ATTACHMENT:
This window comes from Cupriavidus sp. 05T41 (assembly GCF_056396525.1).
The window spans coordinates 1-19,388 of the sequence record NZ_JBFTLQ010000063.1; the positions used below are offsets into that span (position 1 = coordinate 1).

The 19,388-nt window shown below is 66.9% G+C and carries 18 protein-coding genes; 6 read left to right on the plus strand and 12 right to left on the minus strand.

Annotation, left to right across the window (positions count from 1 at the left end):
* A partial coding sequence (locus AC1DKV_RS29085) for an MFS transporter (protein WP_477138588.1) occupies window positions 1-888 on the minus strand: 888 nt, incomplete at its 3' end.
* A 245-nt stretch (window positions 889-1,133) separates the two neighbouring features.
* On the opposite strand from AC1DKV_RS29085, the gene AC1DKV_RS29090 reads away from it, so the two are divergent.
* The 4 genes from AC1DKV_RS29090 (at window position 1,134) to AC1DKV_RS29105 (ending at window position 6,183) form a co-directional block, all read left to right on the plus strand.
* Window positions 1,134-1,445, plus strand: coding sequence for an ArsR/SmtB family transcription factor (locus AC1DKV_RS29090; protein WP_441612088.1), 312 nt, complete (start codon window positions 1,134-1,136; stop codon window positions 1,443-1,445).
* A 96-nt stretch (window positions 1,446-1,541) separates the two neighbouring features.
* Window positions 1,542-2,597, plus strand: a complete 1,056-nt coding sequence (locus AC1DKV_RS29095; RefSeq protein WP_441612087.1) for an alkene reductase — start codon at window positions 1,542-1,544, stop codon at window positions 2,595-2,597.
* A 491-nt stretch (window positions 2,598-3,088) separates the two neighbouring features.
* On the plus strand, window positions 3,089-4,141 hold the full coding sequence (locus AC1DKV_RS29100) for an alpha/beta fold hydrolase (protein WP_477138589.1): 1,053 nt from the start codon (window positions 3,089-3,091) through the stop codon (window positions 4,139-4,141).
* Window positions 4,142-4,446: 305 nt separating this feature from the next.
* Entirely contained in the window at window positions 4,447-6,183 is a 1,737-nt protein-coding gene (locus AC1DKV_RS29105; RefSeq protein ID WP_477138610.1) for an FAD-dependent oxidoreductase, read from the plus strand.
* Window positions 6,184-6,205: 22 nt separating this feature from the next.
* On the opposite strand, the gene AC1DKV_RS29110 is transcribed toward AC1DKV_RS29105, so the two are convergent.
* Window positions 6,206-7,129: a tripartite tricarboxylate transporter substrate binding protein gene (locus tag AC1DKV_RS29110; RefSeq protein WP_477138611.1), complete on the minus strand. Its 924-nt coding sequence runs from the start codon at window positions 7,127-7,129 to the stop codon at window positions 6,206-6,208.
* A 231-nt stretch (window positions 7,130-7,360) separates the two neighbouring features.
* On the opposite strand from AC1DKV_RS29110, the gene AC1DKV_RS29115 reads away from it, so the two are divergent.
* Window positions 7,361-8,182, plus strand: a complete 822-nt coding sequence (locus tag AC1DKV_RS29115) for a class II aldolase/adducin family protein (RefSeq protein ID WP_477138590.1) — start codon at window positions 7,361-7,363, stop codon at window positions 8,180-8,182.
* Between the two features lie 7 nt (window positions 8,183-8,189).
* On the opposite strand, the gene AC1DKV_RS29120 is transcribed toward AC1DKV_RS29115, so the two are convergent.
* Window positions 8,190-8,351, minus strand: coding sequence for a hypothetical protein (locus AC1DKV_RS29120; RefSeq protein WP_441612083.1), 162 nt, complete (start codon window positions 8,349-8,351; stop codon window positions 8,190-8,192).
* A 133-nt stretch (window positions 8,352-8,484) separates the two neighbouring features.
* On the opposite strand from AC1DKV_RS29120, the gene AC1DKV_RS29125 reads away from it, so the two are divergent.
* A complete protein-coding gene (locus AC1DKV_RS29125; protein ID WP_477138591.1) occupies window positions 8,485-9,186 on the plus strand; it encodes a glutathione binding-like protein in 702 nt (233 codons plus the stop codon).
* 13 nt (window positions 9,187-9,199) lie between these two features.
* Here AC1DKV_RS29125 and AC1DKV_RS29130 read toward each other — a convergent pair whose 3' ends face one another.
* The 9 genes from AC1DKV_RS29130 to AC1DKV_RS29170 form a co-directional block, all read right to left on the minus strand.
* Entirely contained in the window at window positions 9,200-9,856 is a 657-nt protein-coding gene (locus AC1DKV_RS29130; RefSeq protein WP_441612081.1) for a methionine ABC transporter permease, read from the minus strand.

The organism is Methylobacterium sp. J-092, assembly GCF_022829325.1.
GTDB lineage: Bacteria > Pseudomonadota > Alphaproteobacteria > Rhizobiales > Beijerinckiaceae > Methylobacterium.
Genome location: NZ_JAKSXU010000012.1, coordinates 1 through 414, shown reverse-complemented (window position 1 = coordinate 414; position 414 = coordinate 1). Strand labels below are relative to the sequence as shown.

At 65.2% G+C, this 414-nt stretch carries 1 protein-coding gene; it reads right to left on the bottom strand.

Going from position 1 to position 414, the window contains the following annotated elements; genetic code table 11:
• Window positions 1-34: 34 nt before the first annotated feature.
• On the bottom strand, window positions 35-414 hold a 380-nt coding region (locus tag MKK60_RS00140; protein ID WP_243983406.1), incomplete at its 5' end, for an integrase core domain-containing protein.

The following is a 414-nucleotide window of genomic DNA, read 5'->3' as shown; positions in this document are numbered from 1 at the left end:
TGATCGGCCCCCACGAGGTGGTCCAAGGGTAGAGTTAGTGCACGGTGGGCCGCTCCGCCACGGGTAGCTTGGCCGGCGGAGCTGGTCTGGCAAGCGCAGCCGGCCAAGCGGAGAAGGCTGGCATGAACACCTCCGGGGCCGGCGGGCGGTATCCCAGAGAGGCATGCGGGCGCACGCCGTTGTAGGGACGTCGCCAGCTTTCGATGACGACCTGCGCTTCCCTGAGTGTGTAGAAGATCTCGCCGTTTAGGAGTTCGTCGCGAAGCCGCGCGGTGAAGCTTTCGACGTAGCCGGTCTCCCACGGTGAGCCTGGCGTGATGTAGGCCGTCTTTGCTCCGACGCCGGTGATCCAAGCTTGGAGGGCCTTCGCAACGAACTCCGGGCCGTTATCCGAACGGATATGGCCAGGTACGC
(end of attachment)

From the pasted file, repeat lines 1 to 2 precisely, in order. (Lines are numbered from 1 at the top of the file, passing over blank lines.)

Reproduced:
This window comes from Cupriavidus sp. 05T41 (assembly GCF_056396525.1).
The window spans coordinates 1-19,388 of the sequence record NZ_JBFTLQ010000063.1; the positions used below are offsets into that span (position 1 = coordinate 1).